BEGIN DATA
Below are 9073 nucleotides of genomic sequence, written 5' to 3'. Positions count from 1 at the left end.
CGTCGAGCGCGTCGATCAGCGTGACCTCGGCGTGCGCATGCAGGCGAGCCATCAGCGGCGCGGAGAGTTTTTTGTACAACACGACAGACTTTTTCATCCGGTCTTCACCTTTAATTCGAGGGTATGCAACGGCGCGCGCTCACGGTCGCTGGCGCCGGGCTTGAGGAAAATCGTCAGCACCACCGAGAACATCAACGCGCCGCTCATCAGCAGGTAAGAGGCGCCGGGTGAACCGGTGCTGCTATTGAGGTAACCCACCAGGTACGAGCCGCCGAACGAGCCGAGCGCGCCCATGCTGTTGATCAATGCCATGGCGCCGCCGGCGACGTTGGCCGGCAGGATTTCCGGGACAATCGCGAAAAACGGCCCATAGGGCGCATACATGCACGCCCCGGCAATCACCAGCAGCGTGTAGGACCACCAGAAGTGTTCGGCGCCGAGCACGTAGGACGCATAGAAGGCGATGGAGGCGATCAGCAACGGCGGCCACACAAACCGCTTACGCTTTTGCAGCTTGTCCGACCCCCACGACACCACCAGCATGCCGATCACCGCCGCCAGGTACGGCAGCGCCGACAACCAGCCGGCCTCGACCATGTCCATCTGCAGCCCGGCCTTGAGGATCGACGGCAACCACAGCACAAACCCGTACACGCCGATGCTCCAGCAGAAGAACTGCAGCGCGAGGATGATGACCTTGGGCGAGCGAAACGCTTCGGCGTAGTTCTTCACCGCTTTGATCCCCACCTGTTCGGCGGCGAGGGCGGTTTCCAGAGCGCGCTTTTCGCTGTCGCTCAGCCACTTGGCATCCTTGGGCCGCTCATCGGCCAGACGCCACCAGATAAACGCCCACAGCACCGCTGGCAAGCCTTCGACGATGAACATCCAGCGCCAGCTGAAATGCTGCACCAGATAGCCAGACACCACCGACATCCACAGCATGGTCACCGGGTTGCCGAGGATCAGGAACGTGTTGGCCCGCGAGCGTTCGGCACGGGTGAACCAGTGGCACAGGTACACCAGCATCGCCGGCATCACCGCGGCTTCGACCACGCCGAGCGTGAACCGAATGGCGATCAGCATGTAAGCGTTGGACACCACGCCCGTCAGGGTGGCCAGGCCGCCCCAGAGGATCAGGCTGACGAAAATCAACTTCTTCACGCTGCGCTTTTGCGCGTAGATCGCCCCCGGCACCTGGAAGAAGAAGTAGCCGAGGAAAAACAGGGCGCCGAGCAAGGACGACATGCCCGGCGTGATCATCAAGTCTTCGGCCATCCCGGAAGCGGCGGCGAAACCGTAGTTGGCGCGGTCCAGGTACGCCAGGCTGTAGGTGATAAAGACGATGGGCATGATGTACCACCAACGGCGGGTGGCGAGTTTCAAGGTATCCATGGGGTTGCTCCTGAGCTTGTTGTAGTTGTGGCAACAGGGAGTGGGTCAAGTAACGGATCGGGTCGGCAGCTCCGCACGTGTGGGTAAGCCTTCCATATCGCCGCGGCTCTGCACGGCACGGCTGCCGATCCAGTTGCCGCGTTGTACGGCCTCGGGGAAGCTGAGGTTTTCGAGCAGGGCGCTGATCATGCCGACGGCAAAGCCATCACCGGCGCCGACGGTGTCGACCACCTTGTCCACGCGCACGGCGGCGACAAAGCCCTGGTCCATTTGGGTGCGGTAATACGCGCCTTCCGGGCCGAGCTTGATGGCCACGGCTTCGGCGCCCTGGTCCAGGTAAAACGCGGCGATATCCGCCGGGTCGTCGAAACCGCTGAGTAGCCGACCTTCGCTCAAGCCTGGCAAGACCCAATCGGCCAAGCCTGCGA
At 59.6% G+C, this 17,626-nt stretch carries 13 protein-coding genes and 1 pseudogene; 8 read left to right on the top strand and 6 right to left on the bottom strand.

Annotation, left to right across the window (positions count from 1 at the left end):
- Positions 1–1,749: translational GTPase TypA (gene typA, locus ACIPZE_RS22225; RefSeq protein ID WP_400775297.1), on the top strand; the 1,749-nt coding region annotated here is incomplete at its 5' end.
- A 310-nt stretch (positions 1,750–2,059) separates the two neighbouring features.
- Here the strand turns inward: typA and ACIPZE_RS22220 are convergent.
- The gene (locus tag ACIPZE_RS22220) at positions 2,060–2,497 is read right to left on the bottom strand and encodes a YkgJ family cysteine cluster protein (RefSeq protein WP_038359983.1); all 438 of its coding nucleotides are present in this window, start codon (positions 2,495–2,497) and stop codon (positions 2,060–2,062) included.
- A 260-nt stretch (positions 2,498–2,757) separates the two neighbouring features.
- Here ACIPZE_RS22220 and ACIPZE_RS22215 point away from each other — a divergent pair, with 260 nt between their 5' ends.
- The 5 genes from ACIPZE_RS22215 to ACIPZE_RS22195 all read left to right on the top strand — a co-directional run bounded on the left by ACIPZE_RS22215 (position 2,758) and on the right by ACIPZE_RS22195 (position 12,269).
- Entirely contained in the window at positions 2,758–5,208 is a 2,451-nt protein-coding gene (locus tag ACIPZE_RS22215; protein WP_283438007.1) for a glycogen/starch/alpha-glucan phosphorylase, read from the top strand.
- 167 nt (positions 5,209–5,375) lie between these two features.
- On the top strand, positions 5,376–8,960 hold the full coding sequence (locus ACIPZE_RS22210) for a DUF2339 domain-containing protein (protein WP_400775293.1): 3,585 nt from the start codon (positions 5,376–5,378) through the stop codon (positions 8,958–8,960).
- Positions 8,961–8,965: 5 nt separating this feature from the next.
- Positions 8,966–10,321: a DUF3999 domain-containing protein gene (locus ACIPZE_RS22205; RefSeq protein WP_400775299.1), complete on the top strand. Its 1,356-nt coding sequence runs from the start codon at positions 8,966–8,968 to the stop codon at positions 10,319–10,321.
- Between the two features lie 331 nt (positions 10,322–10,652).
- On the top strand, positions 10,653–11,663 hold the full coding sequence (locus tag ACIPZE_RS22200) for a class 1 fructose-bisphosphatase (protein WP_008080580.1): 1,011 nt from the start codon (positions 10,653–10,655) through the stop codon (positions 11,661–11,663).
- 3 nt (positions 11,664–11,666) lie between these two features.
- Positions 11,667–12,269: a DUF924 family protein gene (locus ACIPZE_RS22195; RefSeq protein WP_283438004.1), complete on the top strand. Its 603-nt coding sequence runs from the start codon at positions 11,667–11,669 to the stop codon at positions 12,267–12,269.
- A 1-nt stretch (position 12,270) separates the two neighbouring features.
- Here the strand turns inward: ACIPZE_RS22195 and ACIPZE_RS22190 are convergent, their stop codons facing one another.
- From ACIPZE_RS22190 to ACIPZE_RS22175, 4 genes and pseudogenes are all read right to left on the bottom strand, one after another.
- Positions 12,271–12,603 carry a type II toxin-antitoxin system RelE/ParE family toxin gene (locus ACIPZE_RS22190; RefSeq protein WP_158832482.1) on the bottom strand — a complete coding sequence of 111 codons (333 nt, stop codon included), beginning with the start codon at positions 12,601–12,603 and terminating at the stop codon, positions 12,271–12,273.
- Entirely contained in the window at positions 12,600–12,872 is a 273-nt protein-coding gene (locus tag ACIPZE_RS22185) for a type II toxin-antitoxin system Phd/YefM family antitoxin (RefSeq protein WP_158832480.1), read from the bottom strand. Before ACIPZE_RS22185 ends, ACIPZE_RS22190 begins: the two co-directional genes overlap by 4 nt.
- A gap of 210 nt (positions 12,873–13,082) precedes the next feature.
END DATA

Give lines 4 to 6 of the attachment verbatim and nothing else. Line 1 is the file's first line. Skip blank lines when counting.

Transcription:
Annotation, left to right across the window (positions count from 1 at the left end):
- Positions 1–1,749: translational GTPase TypA (gene typA, locus ACIPZE_RS22225; RefSeq protein ID WP_400775297.1), on the top strand; the 1,749-nt coding region annotated here is incomplete at its 5' end.
- A 310-nt stretch (positions 1,750–2,059) separates the two neighbouring features.